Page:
Waking to news of developing political chaos, somehow today seemed like a good day to sort out the stored potatoes (some of which have already developed ambitions to start growing), and do a bit of tidying up of the rainbow chard bed.

rainbow chard bed

I have to say, the chard has been a bit of a revelation this year – while it isn’t exactly my favourite vegetable, it’s proved more versatile than I thought and more to the point, it’s just gone on and on and on, providing at least one meal a week and proving a useful source of extra greens (and yellows and pinks and reds and oranges) for throwing into stir fries and other dishes.

chard in basket

Clearing out some of the bolted plants and the dead leaves I discovered that the mice have apparently discovered it too, so some of the roots at the base have been nibbled away, so it’s possible its days are numbered. Fortunately the kale has recovered from the caterpillar onslaught and is ready to take over the green leafy vegetable heavy lifting.

kale cavolo nero

Realistically, of course, none of this will help come March 29th, if we do end up with a chaotic Brexit. As any gardener could have told the government, it’s the worst possible time of year to be inadvertently blockading your own country of imports of perishable food. Our potatoes will have long started sprouting and any remaining leeks, chard and beetroot bolted, although we may well still have some kale if the winter isn’t too harsh and the hares too hungry. No, the real purpose was to stockpile a little sanity and perspective, something that I suspect will be in even shorter supply than fresh vegetables in the coming months. Sometimes you just need to let the politicians get on with it, and go outside and get your hands dirty with a bit of honest gardening toil.

That, presumably, will still be an option on March 30th next year. Whatever the politicians decide.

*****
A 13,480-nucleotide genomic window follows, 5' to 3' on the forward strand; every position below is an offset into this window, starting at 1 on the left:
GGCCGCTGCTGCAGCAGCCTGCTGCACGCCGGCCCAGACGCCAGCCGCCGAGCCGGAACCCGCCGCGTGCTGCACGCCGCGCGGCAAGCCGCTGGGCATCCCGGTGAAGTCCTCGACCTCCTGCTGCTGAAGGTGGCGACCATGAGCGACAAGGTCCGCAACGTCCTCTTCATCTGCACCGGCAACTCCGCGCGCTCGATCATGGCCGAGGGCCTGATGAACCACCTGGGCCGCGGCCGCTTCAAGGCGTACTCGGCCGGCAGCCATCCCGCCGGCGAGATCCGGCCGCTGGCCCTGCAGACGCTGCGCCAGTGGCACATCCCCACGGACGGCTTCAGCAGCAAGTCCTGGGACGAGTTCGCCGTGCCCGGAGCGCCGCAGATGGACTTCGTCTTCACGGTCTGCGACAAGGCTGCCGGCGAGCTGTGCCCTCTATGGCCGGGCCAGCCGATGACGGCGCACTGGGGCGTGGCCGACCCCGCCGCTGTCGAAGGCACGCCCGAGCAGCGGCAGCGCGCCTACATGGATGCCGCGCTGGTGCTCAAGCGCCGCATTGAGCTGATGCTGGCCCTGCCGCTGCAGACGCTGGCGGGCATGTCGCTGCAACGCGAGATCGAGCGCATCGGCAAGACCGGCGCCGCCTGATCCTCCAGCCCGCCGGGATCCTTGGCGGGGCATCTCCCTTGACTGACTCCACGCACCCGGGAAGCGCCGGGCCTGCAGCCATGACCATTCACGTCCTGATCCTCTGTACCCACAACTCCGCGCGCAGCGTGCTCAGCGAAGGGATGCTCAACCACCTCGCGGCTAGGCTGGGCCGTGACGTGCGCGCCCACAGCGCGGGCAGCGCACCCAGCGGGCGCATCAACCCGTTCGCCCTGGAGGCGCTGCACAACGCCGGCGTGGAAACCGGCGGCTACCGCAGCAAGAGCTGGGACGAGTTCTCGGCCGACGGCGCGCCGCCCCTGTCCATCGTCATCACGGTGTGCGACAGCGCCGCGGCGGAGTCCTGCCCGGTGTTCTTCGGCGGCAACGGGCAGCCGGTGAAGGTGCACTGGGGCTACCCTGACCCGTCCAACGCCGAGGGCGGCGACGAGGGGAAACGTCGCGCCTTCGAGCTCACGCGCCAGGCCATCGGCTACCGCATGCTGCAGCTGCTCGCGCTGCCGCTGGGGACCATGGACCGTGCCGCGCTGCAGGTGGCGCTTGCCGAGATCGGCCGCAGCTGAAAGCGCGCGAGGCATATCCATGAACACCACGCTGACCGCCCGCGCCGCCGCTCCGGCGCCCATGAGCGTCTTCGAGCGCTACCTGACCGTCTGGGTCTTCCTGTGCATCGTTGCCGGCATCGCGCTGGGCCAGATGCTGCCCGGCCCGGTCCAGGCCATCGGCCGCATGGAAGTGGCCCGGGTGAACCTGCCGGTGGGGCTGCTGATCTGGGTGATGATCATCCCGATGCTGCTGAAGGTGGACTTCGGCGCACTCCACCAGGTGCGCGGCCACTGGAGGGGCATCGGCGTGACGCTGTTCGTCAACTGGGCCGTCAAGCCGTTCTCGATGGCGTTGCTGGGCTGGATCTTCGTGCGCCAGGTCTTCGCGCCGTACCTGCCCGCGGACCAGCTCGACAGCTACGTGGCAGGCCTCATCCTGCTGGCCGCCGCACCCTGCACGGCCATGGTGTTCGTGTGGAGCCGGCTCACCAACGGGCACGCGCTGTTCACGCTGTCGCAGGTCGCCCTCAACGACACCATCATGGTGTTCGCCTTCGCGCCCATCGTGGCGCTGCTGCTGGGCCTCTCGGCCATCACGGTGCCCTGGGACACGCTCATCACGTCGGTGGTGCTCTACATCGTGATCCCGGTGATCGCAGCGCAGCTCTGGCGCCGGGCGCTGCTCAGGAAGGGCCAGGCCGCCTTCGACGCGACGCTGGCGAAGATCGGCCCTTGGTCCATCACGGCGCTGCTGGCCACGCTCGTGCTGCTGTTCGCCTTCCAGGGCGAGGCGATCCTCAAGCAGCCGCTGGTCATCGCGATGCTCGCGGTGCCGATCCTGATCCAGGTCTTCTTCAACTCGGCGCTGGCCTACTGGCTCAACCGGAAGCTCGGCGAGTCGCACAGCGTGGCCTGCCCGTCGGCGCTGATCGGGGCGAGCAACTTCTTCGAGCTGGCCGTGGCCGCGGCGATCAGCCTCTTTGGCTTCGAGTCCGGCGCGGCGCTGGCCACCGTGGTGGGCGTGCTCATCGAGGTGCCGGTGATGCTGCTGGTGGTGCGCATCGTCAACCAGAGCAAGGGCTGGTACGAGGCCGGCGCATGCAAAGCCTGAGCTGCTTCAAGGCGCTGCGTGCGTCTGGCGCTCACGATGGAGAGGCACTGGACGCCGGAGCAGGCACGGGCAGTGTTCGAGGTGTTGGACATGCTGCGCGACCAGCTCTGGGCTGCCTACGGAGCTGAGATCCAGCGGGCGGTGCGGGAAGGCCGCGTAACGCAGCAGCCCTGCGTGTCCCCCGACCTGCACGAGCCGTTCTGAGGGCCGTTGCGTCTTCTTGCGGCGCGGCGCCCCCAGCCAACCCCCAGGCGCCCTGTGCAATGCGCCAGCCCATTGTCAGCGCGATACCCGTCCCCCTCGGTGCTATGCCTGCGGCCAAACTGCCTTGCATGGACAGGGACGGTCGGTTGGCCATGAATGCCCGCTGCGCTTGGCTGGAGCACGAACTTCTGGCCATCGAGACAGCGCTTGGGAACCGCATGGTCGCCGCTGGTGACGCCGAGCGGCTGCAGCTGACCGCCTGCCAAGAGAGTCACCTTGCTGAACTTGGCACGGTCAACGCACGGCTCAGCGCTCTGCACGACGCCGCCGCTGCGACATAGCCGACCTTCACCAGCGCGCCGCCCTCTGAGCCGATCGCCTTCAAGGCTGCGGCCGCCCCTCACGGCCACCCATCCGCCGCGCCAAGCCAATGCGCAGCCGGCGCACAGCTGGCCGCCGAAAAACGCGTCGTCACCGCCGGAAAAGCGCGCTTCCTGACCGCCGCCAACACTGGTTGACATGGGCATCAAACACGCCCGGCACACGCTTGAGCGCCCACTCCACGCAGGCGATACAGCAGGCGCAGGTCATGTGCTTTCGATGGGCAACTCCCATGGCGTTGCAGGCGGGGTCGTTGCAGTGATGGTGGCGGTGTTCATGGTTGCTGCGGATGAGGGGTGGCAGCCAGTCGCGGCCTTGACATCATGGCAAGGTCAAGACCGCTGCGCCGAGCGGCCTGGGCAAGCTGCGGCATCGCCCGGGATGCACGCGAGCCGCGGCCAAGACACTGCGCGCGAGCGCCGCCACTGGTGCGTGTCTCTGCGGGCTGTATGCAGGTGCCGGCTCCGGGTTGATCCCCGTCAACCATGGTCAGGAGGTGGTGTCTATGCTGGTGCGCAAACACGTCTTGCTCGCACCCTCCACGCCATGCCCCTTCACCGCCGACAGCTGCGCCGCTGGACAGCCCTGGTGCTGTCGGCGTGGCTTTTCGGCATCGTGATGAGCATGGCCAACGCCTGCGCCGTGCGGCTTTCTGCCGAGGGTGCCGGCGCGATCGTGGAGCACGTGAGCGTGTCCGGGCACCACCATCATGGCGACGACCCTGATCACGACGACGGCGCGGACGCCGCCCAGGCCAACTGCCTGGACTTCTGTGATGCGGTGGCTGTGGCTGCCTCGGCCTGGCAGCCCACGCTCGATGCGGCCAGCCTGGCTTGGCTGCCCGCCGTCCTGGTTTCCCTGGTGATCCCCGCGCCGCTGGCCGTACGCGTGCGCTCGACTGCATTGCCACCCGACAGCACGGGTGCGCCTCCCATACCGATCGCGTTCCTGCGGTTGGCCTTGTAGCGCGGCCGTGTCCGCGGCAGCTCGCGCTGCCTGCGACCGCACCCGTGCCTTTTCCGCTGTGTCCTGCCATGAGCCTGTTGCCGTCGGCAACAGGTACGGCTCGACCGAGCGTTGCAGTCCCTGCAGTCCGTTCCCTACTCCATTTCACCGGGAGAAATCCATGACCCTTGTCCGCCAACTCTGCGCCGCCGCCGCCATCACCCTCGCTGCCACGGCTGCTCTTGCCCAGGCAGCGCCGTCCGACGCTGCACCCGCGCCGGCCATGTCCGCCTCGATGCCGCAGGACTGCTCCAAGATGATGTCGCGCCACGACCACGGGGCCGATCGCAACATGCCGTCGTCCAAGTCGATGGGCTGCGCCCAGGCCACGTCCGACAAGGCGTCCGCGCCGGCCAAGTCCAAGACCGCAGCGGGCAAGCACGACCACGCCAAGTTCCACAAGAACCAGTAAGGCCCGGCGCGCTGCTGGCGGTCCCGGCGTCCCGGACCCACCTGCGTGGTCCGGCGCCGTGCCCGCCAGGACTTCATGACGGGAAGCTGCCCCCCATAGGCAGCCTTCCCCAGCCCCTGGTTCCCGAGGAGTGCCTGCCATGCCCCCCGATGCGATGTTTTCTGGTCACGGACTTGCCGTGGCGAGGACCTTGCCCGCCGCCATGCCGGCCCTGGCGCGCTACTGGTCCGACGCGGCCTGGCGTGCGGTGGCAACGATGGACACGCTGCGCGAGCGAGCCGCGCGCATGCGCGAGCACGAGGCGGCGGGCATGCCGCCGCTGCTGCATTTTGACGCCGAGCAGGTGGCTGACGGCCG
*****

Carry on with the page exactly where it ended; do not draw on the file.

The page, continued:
7 Responses to Stockpiling

  1. Charles says:

    BRExit is the gift that keeps on giving, look at the knots our so called leaders tie themselves up in, the careers ruined, the shallowness, venality and stupidity on display. Our political class is destroying itself in front of our eyes and I for one am enjoying the spectacle. Yes there may be a little inconvenience but it’s worth it for the fun.

    Don’t forget that if remain had one, things would not be much better, the country is split down the middle and our leaders have been shown up as pygmies, and that alone is a blessing.

    My garden is asleep, a few cauliflowers on the way and that’s about it. Herbs are still useful, red onions trying to sprout, shallots finished, spuds ditto, if I am going to be self sufficient it looks like leaks….

  2. I have fallen in love with rainbow chard – just for its colour but especially at this time of year when there is not much else around. Yours looks great.

  3. disgruntled says:

    @Charles – leeks and kale, it’s the only way …
    @RP – it really does look fab, despite half of it bolting. So pretty

  4. ballsofwool says:

    Hope you like pickles, Britain.

  5. We’re making a small yet concerted effort to preserve this year. Still working through our apples, we’ve mincemeated and jellied many. It may be that and a glut of garlic that will see us through a chaotic Brexit. We’ve eaten all our onions and potatoes!

  6. disgruntled says:

    I suppose there’s always sauerkraut

  7. […] sprouted beyond all hope but, had the worst predictions of the pundits over Brexit come to pass, we wouldn’t be completely starving after all. Despite the best efforts of the local cabbage white population and Moo-I-5 we’ve got […]

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